In the 15th century, however, the Hansa started to lose markets: the Dutch were forcing them out of the business as the more advanced maritime power and the more efficient beer producer alike. During the second half of the 14th century, the Netherlands, figuratively speaking, converted from an agrarian village to an industrial city. The most important industrial sector was undoubtedly the textile one; but for sure brewing was the second-most important one.
The Delft — Gouda — Haarlem triangle became a center of the Low Lands beer industry. These three cities were producing 100 million liters of beer in the second half of the 15th century and at the beginning of the 16th century, having a combined population of approximately 40 thousand people. In the heyday of beer production in the Netherlands (starting from the end of the 15th century up to the beginning of the 17th century) the beer incomes (including excise, taxes, and customs duties) of many Dutch towns comprised one to two thirds of the total income.
How to try
Given the ferocious competition between dozens of cities and hordes of brewers, there is no surprise that new beer trademarks were emerging, reaching heights, and disappearing into nothing in hundreds if not thousands. One expert, Heinrich Klaus, counted 150 types of German beer only. To denote all these beers a plethora of words with dubious etymology and ever-changing meaning was used. Nevertheless, some of them gained so much popularity that they were still in use centuries after, and because of that, we may taste them today. (The longer a beer style existed, the higher was the probability somebody bothered to write the recipe down!)
The most authentic of such ‘dinosaurs’ is the modern reconstruction of one of the most popular beer styles of the 14th century, the Dutch koyt (also spelled kuyt or kuit). You may judge how influential this beer was by the fact that citizens of Leeuwarden revolted in 1487 because koyt imports from Haarlem had been banned.
The notable characteristic of koyt is using a large proportion of oats (more than 50%) which was the most widespread grain in the Netherlands during those times and probably allowed brewing better beer for the same money. Nowadays many microbreweries in the Netherlands (and some in the US) produce beer in this style:
- the most precise reconstruction named Klavervier Koyt; brewers from Klaverviewr not only produce authentic beers but also contribute to the research of brewing history;
- two Jopen brands, Padvinderskuiten and Frans Hals Bier (Jopen Koyt despite its naming is not a koyt);
- Oedipus Shampoo;
- Elora Windmolen Dutch Kuyt;
- Noord-Hollander Kuyt Bier;
- Grutte Pier Kuit;
- Ramses Bier Kuiter;
- Leidsch Kuitbier;
- High Oats by the Jabeerwocky-Nepomucen collaboration;
- Koyt by the Wander-Reuben’s collaboration.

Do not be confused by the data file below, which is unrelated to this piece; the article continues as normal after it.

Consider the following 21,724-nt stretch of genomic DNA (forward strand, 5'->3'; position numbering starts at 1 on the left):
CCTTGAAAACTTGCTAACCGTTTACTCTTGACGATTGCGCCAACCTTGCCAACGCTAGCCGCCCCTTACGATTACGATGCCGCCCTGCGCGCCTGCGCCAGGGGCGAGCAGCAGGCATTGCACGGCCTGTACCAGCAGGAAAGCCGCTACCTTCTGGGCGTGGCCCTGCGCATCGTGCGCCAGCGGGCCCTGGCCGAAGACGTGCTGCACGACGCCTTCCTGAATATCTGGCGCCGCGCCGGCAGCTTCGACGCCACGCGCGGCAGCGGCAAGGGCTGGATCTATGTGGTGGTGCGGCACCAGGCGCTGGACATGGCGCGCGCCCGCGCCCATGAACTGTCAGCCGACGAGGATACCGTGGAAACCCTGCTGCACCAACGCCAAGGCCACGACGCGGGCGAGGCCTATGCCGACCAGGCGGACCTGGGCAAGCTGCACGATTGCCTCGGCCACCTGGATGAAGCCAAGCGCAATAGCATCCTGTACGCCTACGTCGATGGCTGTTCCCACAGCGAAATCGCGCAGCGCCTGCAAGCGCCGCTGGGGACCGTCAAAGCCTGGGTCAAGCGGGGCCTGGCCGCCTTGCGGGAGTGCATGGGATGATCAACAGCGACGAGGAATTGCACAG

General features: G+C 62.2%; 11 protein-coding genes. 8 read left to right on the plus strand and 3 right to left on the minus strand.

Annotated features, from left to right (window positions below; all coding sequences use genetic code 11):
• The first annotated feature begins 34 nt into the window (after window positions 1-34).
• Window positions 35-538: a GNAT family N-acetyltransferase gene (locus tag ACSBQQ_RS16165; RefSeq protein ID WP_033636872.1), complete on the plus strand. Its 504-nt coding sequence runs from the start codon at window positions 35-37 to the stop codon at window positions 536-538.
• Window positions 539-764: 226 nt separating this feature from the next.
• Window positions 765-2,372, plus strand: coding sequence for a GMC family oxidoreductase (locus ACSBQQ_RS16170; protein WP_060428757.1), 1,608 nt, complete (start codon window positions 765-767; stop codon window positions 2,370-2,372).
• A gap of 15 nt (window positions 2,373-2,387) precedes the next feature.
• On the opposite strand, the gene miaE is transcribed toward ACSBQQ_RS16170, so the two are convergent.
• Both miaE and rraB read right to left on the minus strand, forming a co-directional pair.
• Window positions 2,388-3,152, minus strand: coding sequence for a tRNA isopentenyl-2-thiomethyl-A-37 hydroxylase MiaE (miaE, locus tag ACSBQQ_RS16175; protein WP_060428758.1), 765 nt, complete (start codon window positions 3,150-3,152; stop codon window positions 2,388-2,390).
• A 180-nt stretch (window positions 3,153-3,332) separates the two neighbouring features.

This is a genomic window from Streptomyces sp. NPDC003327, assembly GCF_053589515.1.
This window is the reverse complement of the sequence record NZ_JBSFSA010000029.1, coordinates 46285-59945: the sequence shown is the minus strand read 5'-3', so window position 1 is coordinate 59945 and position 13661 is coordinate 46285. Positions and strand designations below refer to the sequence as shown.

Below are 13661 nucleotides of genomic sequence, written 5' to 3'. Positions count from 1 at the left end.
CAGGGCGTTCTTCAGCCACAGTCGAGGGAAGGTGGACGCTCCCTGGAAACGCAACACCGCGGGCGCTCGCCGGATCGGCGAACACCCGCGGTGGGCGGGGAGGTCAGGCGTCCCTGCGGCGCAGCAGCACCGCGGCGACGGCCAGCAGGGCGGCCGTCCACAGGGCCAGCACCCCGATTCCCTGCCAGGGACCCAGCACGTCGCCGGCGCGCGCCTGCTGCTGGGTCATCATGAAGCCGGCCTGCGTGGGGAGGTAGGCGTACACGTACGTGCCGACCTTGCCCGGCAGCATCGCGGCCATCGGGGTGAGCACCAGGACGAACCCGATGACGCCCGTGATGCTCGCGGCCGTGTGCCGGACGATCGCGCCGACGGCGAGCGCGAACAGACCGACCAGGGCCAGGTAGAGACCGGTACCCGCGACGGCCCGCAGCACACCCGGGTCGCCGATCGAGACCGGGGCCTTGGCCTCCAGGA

Another beer style originating in the 14th-16th centuries is bock. It is told that its name derived from the city of Einbeck; that Martin Luther particularly loved that beer, and that he strengthened his will at the Diet of Worms of 1521 with it. However, we tend to be very skeptical regarding this story as the sources that tell it are quite far from being reliable. Nevertheless, technically speaking bock is quite close to the alleged pinnacle of the brewers’ art of the 16th century: dark (of course) aged (therefore lacking smoky flavors) strong (means ‘expensive’) hopped beer. Einbeck, being a Hanseatic League member, was famous for its rigid control over beer quality.
What is called ‘bock’ in nowadays Germany is a totally different beer, a dark strong lager (see the next chapter). Dutch brewers (La Trappe, Hertog Jan, Jopen) and the Belgian ones (Leute) are closer to the canonical recipe. Still, German bockbier (such as Ayinger Celebrator, Paulaner Salvator, Spaten Optimator, and other -or’s) are quite good, though represent a later brewing tradition.
This is Chapter 6 of my book on beer and brewing history. The work continues on Github.
- 1 Swinnen, J., Briski, D. (2017), p. 17
- 2 Bennett, J. M. (1996), p. 85
- 3 Unger, R. W. (2001), p. 27
- 4 Nelson, M. (2005), p. 110
- 5 Unger, R. W. (2004), pp. 54–55
- 6 ibid, p. 56
- 7 ibid
- 8 Bennett, J. M. (1996), p. 60
- 9 Verberg, S. (2018), p. 56
- 10 ibid, p. 57
- 11 Meussdoerffer, F. G. (2009), p. 13
- 12 Unger, R. W. (2001), p. 27
- 13 Meussdoerffer, F. G. (2009), p. 16
- 14 ibid, p. 17
- 15 Unger, R. W. (2004), pp. 63–64
- 16 Meussdoerffer, F. G. (2009), p. 15
- 17 ibid, p. 20
- 18 Unger, R. W. (2001), p. 55
- 19 ibid, p. 73
- 20 ibid, p. 69
- 21 Unger, R. W. (2004), p. 185
- 22 https://history.stackexchange.com/questions/23532/what-exactly-happened-with-beer-and-leeuwarden-in-1487
- 23 Unger, R. W. (2001), p. 127
- 24 Jackson, M. Original Bock: the beer the doctor ordered
- 25 Swinnen, J., Briski, D. (2017), p. 19